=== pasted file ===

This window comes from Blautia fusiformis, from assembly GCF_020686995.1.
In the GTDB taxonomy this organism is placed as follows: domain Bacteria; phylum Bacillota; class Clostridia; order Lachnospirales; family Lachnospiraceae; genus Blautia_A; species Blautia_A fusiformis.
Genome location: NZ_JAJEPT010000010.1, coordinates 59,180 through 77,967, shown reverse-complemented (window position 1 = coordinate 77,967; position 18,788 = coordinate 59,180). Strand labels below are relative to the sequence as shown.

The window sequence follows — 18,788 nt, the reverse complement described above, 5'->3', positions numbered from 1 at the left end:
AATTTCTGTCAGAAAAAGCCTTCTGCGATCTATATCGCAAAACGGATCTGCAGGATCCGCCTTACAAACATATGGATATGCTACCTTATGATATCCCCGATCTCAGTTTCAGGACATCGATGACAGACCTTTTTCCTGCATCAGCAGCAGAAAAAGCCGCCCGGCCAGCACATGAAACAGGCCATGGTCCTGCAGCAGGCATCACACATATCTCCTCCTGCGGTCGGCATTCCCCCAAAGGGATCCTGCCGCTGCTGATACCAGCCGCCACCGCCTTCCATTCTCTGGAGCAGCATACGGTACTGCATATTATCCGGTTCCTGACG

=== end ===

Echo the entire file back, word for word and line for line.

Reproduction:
This window comes from Blautia fusiformis, from assembly GCF_020686995.1.
In the GTDB taxonomy this organism is placed as follows: domain Bacteria; phylum Bacillota; class Clostridia; order Lachnospirales; family Lachnospiraceae; genus Blautia_A; species Blautia_A fusiformis.
Genome location: NZ_JAJEPT010000010.1, coordinates 59,180 through 77,967, shown reverse-complemented (window position 1 = coordinate 77,967; position 18,788 = coordinate 59,180). Strand labels below are relative to the sequence as shown.

The window sequence follows — 18,788 nt, the reverse complement described above, 5'->3', positions numbered from 1 at the left end:
AATTTCTGTCAGAAAAAGCCTTCTGCGATCTATATCGCAAAACGGATCTGCAGGATCCGCCTTACAAACATATGGATATGCTACCTTATGATATCCCCGATCTCAGTTTCAGGACATCGATGACAGACCTTTTTCCTGCATCAGCAGCAGAAAAAGCCGCCCGGCCAGCACATGAAACAGGCCATGGTCCTGCAGCAGGCATCACACATATCTCCTCCTGCGGTCGGCATTCCCCCAAAGGGATCCTGCCGCTGCTGATACCAGCCGCCACCGCCTTCCATTCTCTGGAGCAGCATACGGTACTGCATATTATCCGGTTCCTGACG